What’s your crime?
Let’s face it we wake up, look at our phones, and read about all the negative things going on in the world. Hearing a positive story has become so rare it feels like a crime when you hear someone committing a good deed. Sometimes doing a good deed like speaking up or standing up for your rights is a crime. For example, Harriet Tubman, the woman on my hoodie in case you didn’t know, was considered a criminal for creating the underground railroad and trying to free slaves from the south. Society has associated the word crime with a negative perception. Sometimes because people are doing something unordinary or society is uncomfortable with it, it’s considered a crime. So that leads me to this question: Are all crimes bad?
The definition of a crime is “an action or an instance of negligence that is deemed injurious to the public welfare or morals or to the interests of the state and that is legally prohibited.” It’s up to an authority or a state to decide if someone had committed a crime or not. This word has been thrown around for centuries and has been used for people’s personal interest if they disagree with acts of an individual that doesn’t abide with their rules or the socially constructed values created. Usually when we think of the word crime, we think of robbery, murder, fraud, etc. But those are not the only actions of a crime.
For example, it was a crime for black students to drink from a water fountain that was designated only for white students. It was a crime when Rosa Parks didn’t sit in the back of the bus and decided that she is an equal individual and can sit wherever she wants regardless of her skin color. It is a crime when graffiti artists are tagging walls and trying to send a message. It was a crime when women drove a car in Saudi Arabia before the new law. It was a crime in the early 20th century for women to wear trousers. It is a crime for women to wear a face covering in France.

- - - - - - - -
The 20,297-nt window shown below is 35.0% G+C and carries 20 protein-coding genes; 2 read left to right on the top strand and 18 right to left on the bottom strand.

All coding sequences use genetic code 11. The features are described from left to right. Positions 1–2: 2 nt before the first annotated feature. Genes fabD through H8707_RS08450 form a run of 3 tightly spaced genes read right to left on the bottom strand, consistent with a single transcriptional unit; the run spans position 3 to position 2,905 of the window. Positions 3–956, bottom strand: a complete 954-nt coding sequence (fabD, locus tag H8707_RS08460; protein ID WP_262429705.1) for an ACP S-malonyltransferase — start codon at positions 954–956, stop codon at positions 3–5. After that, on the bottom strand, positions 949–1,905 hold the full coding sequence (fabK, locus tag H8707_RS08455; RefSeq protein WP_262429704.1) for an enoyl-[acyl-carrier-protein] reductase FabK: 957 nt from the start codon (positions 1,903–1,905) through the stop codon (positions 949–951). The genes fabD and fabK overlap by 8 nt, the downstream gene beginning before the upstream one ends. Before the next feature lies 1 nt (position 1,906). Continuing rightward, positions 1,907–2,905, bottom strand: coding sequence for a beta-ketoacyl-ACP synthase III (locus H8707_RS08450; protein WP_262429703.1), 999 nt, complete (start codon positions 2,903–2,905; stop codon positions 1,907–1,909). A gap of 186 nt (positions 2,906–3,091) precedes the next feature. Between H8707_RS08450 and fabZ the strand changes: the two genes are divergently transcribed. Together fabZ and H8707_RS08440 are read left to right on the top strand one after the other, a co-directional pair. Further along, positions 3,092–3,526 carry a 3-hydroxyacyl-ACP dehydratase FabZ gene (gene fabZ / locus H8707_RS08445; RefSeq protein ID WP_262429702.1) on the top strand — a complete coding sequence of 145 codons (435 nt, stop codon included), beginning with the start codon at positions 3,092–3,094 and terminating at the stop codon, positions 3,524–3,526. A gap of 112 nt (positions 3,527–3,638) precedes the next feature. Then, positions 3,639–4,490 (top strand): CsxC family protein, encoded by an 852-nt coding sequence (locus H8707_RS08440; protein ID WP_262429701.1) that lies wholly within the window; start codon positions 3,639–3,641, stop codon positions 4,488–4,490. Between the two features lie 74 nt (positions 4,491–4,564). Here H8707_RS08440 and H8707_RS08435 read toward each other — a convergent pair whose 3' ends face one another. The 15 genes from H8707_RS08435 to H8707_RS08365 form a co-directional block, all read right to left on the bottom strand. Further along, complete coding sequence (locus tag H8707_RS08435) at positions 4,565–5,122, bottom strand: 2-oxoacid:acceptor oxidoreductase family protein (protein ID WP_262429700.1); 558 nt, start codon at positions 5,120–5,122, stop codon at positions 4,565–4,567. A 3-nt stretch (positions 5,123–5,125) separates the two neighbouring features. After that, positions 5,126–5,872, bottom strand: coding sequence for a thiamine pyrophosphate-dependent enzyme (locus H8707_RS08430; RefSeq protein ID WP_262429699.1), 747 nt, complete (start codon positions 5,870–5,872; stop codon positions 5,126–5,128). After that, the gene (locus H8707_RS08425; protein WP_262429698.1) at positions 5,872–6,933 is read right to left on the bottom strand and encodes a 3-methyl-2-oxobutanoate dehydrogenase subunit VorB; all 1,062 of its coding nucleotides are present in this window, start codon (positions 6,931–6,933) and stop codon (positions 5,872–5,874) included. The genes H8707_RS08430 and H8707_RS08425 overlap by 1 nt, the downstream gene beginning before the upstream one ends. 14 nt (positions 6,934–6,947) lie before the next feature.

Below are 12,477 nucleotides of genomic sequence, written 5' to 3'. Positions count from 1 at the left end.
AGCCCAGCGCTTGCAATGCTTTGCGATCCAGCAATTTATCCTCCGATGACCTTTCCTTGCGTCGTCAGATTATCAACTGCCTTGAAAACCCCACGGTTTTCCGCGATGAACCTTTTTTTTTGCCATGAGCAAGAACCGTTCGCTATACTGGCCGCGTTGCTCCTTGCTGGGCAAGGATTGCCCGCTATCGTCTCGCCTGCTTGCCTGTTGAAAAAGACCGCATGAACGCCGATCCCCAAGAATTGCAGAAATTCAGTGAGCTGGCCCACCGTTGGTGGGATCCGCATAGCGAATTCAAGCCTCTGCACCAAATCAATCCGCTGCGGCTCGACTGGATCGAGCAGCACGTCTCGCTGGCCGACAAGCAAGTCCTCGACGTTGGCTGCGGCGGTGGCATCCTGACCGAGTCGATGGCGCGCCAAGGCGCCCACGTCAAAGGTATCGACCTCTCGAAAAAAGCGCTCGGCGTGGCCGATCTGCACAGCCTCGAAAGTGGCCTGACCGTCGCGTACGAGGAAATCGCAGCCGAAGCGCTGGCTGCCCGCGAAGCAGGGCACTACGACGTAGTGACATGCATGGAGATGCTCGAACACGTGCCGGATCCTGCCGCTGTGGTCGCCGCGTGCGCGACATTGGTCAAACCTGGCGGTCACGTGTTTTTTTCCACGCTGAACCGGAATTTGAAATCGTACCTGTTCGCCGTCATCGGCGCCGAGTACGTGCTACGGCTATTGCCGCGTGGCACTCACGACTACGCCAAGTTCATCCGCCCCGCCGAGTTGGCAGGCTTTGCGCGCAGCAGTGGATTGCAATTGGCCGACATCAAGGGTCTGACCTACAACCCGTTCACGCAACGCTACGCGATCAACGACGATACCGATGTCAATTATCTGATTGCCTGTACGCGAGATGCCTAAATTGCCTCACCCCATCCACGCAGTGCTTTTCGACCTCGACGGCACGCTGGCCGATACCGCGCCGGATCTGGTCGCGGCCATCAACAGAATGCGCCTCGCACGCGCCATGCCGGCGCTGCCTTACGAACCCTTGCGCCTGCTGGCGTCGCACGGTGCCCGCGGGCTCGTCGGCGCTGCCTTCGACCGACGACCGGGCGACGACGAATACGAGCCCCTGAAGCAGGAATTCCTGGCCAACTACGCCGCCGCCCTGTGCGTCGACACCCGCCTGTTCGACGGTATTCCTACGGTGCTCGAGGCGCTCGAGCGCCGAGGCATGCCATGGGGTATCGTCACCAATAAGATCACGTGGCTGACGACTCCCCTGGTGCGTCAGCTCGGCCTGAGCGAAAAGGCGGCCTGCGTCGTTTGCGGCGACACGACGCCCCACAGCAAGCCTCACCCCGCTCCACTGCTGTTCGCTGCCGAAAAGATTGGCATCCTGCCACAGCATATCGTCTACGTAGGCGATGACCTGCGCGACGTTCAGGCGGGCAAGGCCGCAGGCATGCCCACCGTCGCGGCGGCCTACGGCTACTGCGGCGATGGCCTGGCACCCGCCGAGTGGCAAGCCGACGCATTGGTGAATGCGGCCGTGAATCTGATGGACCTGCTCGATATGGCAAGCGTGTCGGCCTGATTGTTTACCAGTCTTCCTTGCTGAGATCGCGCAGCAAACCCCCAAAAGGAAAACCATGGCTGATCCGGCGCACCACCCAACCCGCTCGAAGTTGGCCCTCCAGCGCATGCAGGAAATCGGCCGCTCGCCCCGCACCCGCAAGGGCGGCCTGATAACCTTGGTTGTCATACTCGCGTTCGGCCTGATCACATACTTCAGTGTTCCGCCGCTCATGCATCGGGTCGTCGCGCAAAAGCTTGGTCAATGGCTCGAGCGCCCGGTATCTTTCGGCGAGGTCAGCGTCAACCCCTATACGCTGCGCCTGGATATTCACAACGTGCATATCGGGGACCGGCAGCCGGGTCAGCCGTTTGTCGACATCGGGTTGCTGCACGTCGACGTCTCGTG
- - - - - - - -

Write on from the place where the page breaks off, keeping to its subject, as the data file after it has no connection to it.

If Rosa Parks didn’t commit the crime of sitting in the front of the bus, we wouldn’t have had female leaders like her pave the way for the discussion of racial justice and one of the earliest acts of the Civil Rights Movement. If Luisa Capetillo wasn’t arrested for wearing trousers, women wouldn’t have taken the step of finally choosing what they can wear. If artists like Shepard Fairey didn’t risk getting arrested for posting posters and using the streets as an art gallery to portray issues like war and justice, people wouldn’t have known who he was and his message. These are just a few examples of people that have committed something considered provocative because it wasn’t part of the social norm. But sometimes these crimes have to be committed so they aren’t crimes anymore. Even though the word crime sounds negative, but these examples of crimes were the beginning of change of what was considered lawful and forbidden. Sometimes it takes a crime to make a change. So what’s your crime?
This post talks specifically about crimes because the hoodie I’m wearing is from an amazing streetwear brand called Crimes based in Los Angeles. Y’all know I love brands that have a controversial message and get people thinking. Harriet Tubman is a personal hero of mine so I couldn’t be happier having her face on my hoodie. If you want that fashion with a statement I’m always preaching about, this is your brand. There’s not much going on here except pairing my hoodie with black denim and Timbs. So go support this business and commit your crime by raiding your wallet!